Trevor Jones has developed peritoneal mesothelioma, which affects the lining of the stomach and it’s feared he may have got it by eating meals and snacks contaminated by the lethal substance.
The 66-year-old former engineer, of Brechin, Angus, worked in communications alongside cable layers who drilled through walls lined with asbestos.
His lawyers are now investigating whether microscopic fibres from the drilling found their way into his food.
“I was stunned when doctors told me I had mesothel-ioma,” said the grandad-of-five, who was diagnosed with the lethal cancer in December after taking a routine bowel screening test.
“I would sit in my work clothes eating sandwiches at my desk or in the canteen.
“If any asbestos fell on your clothes, you brushed it off casually with your hands not knowing the danger.”
He added: “We were never warned that we worked in an area with asbestos. I certainly never thought this cancerous substance could be swallowed and cause cancer.
“I have it and I know it will kill me. It will be painful but I hope drugs will control that.”
Deaths from asbestos-related diseases are predicted to reach at least 200,000.
Tragically, many of the victims will not be aware they are at risk until it is too late.
The figures are the grim legacy of the millions of tons of the dust shipped to the UK to make homes, schools, offices and factories fire-resistant.
In the majority of mesothelioma cases, the victims’ lungs are affected.
But Trevor has the peritoneal form of the disease, which affects only 10% of sufferers.
His solicitor, Stephen Irvine, from Morisons Solicitors, said: “Although less common than mesothelioma in the lung, peritoneal mesothelioma is no less devastating for sufferers and their families.
“We have dealt with a number of these cases and the possibility of fibres getting into lunch boxes is one aspect we are looking at.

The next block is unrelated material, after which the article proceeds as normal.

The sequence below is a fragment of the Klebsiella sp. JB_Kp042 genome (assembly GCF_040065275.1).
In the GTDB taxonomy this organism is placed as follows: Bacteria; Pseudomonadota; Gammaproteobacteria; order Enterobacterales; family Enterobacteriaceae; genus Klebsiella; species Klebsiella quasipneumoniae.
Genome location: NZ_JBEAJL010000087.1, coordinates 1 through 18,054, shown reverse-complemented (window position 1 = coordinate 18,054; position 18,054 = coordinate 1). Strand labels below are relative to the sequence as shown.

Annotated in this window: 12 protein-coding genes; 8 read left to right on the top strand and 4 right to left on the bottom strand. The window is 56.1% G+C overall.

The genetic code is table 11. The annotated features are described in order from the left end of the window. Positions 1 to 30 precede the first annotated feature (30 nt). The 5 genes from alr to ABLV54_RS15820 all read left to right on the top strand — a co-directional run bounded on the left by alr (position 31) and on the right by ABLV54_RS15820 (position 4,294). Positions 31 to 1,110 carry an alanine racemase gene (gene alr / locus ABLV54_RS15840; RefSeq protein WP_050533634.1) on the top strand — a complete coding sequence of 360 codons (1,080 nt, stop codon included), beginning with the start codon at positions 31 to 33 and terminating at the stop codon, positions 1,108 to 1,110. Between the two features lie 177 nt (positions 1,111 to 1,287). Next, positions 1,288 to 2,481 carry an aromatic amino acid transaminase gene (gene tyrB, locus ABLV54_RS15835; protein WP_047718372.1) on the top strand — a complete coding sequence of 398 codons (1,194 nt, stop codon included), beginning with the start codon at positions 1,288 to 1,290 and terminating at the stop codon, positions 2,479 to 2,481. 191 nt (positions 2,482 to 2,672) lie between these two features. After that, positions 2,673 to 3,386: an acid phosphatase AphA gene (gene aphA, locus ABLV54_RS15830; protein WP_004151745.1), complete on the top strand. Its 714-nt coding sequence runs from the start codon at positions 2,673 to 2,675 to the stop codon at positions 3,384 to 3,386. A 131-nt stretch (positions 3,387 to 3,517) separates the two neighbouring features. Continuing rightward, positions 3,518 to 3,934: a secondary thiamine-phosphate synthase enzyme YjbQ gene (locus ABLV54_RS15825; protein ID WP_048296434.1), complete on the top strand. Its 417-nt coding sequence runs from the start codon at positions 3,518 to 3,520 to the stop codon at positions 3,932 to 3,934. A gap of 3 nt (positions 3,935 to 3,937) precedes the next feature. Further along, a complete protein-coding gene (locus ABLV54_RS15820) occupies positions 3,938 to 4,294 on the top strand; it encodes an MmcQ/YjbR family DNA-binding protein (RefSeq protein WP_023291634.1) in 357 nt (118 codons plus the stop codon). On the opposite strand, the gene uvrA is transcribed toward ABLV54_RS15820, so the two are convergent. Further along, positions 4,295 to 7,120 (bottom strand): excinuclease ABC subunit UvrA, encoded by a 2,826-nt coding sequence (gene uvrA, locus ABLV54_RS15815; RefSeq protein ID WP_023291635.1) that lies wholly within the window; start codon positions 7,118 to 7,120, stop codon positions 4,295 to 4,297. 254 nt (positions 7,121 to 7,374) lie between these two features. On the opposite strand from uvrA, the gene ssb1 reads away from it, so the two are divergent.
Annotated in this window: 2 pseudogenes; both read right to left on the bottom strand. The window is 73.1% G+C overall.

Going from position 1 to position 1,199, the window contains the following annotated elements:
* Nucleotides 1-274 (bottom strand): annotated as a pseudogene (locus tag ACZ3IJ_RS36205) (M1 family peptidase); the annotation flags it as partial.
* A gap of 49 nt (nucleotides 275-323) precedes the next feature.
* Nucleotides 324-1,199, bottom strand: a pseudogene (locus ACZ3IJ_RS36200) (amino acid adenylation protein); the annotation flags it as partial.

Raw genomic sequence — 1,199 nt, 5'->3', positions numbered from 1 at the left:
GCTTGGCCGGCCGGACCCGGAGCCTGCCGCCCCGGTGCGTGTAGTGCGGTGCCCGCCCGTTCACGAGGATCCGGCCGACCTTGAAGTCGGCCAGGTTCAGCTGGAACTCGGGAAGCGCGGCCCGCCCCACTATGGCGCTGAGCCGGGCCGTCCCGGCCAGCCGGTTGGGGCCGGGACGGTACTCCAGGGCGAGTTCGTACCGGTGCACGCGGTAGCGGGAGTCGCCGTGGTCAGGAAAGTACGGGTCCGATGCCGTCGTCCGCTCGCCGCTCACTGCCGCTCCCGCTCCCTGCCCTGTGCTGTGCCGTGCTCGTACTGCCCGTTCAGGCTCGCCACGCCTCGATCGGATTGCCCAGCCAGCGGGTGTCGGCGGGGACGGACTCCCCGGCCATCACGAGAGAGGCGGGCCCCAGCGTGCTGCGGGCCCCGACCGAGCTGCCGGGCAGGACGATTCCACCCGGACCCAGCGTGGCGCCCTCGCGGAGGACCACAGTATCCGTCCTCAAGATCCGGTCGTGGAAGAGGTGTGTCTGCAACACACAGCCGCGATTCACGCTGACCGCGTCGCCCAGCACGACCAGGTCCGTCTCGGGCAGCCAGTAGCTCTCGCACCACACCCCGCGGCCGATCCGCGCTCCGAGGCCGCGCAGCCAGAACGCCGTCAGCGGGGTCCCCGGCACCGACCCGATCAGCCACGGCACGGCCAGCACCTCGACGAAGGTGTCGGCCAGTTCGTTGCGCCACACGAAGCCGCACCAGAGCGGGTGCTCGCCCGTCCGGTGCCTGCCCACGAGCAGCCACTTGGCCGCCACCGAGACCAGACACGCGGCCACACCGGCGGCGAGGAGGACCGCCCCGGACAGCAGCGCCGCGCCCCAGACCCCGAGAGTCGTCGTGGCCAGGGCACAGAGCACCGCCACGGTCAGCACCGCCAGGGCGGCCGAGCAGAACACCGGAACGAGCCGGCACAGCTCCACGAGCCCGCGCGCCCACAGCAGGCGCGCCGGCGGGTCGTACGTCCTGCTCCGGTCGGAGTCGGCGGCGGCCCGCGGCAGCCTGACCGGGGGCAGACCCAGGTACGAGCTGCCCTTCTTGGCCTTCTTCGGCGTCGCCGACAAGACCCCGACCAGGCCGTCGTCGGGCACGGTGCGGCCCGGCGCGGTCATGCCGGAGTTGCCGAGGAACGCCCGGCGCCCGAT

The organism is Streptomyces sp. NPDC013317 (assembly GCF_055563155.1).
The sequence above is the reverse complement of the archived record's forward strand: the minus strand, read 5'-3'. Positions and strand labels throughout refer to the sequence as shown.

“In Trevor’s case, we are doing everything we can to help him and his family.”
Trevor, who has three grown-up daughters, was diagnosed with mesothelioma just a month after he was made redundant from his job in communications.
After working for more than 50 years he was looking forward to the next chapter in his life.
“I could have as little as three years to live,” Trevor admitted. “My mum and daughters are devastated but I have to make the most of what time I have left.
“I’ve saved hard over the years and plan to tour a bit of the country while I am still able.”
Trevor is one of dozens of peritoneal mesothelioma patients supported by Asbestos Action (Tayside).
Dianne Foster, support office with AAT, said: “We strongly urge anyone working with asbestos to change out of working clothes and wash before handling food.
“Eating well away from work areas is also strongly advised.
“Many clients tell us employers made them drink milk insisting that it would wash the asbestos through them.”
Some patients with peritoneal mesothelioma are sent to UK national referral centres in Manchester or Basingstoke hospitals for surgery.
Pioneering treatment includes removing the cancerous areas and rinsing the open abdomen with heated chemotherapy drugs.
Surgeon Francesco Polignano, from Ninewells Hospital in Dundee, said: “Patients can contract it through eating asbestos in their food.”